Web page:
3 May 2020
Bill Gates COVID-19 conspiracy theories
RMIT ABC Fact CheckPosted Yesterday, updated Yesterday
No, Bill Gates isn’t trying to plant microchips in us
Microsoft founder, philanthropist and world’s third-richest man Bill Gates has been the subject of an overwhelming volume of coronavirus-related misinformation.
Conspiracies around Bill Gates and the coronavirus started circulating as early as January with claims the Gates Foundation had predicted 65 million deaths in a pandemic simulation (it didn’t) and have continued to spread throughout April with claims that a Gates Foundation-funded vaccine paralysed nearly 500,000 children (also false) and that Mr Gates is being sued by India (wrong again).
In another example, a Facebook post claimed Mr Gates was freely able to prescribe drugs. However, given Mr Gates is not a medical doctor, the claim was rated false by fact checkers at Lead Stories.
The multi-billionaire, whose foundation has so far promised $250 million in funding for the coronavirus response, is also not trying to “microchip” the world’s population through a coronavirus vaccine, nor is he using invisible tattoos and monitoring bracelets to track Americans.
Speaking of the Gates Foundation — despite helping fund the vaccine search, it doesn’t hold a patent for such a jab. Microsoft also doesn’t own “patent 666” for a microchip to be inserted into people for cryptocurrency purposes.
Are Bill Gates and the ID2020 Coalition Using COVID-19 To Build Global Surveillance State?
Conspiracy theorists misrepresent Bill Gates’ funding of vaccination and digital-identity research as evidence of a nefarious global surveillance plan foretold in the Book of Revelations.
- PUBLISHED 22 APRIL 2020
Bill Gates — along with a coalition dubbed “ID 2020” — seeks to “microchip” the world population using a COVID-19 vaccine.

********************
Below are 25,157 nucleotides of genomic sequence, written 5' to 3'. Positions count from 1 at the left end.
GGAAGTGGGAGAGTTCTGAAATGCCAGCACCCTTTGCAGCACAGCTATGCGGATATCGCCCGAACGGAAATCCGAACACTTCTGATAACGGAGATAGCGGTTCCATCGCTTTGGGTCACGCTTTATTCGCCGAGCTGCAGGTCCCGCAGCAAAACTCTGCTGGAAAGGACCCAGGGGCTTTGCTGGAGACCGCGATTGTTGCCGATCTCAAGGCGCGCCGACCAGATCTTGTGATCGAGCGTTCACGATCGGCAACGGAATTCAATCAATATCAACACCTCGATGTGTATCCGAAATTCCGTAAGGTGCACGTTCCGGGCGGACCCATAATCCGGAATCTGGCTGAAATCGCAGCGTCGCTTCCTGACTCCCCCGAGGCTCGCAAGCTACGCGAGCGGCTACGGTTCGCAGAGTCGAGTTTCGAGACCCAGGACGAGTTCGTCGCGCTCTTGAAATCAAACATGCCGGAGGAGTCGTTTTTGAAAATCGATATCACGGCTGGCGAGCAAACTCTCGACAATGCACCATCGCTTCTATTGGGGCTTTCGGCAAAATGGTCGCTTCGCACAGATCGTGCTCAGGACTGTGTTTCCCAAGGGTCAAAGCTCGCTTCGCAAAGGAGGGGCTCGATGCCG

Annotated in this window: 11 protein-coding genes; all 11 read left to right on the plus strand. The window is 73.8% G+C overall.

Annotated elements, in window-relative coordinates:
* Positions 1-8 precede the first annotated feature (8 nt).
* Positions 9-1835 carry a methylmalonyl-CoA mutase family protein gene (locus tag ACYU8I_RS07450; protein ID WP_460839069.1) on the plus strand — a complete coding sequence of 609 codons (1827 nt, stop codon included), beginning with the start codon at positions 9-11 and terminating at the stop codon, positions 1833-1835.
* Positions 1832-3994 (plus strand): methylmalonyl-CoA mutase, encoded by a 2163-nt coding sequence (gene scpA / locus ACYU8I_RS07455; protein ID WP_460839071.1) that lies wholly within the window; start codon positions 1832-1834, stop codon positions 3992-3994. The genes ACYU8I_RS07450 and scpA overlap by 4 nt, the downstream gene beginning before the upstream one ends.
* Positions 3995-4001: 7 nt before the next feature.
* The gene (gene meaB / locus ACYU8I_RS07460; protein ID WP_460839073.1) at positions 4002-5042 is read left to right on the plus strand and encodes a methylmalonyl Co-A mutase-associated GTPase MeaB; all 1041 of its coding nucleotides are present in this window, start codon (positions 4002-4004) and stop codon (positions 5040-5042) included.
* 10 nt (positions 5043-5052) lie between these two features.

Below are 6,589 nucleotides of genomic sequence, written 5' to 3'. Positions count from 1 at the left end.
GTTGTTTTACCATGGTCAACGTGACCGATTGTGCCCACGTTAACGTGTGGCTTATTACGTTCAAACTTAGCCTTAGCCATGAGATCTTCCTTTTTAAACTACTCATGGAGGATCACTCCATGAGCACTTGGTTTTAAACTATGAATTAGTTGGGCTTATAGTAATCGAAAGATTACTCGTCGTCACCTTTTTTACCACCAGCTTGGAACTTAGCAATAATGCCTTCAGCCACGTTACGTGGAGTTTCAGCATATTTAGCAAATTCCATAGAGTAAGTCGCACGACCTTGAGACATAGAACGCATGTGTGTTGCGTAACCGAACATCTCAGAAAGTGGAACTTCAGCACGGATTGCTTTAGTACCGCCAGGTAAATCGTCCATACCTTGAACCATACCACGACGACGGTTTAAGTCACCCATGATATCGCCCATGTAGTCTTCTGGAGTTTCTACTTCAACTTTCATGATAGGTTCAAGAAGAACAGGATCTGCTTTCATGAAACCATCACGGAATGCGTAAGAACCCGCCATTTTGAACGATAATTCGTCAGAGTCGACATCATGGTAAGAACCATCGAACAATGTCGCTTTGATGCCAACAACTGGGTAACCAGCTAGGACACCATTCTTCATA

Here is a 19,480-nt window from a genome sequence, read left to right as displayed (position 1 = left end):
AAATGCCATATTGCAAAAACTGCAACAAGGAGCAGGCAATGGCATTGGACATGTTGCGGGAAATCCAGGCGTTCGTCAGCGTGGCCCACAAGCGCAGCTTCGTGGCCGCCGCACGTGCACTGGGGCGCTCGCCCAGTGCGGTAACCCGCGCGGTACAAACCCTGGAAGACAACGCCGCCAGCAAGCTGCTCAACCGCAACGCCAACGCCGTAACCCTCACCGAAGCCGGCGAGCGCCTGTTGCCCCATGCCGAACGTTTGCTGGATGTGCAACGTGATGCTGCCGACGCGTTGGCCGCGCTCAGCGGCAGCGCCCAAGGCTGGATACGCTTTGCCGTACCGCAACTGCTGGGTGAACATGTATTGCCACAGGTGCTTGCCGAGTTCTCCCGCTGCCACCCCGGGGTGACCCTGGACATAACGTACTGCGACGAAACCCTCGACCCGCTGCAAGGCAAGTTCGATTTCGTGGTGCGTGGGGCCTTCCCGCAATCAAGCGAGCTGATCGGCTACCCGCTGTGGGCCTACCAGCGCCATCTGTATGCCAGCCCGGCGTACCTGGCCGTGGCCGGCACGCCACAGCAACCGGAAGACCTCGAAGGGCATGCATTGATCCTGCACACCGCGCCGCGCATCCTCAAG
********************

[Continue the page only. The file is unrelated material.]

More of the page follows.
In part because of his advocacy for vaccines, Gates has also been a major recipient of the anti-vaccine movement’s vitriol for well over a decade. Years of manufactured animosity built by false claims from these anti-vaccine groups have, as the COVID-19 pandemic unfolded, combined with the dubious claims of doomsday soothsayers and cryptocurrency Youtubers to create a sprawling COVID-19 conspiracy theory centered on Gates.
The basic allegation against Gates goes like this: He is using the COVID-19 pandemic as a pretext to push a vaccine with a microchip capable of tracking you along with the rest of the world population.
The Quick Facts
From a factual standpoint, Gates has never proposed or funded research into the development of a vaccine — for COVID-19 or for anything else — that includes the injection of a device that could actively track your location, monitor anything you are doing, or “control” you.
The Bill and Melinda Gates Foundation did fund a pilot study conducted by MIT and Rice University researchers into a potential vaccine-delivery device that could impart an invisible mark detectable by a smartphone. This study was theoretical, the technology described was passive, and the device was incapable of any sort of tracking or monitoring. Still, much of the credence lent to the false notion that Gates has designs to track you using vaccines comes from mixing the existence of that pilot study with another public health concept Gates is actively involved in researching called a “digital identity.”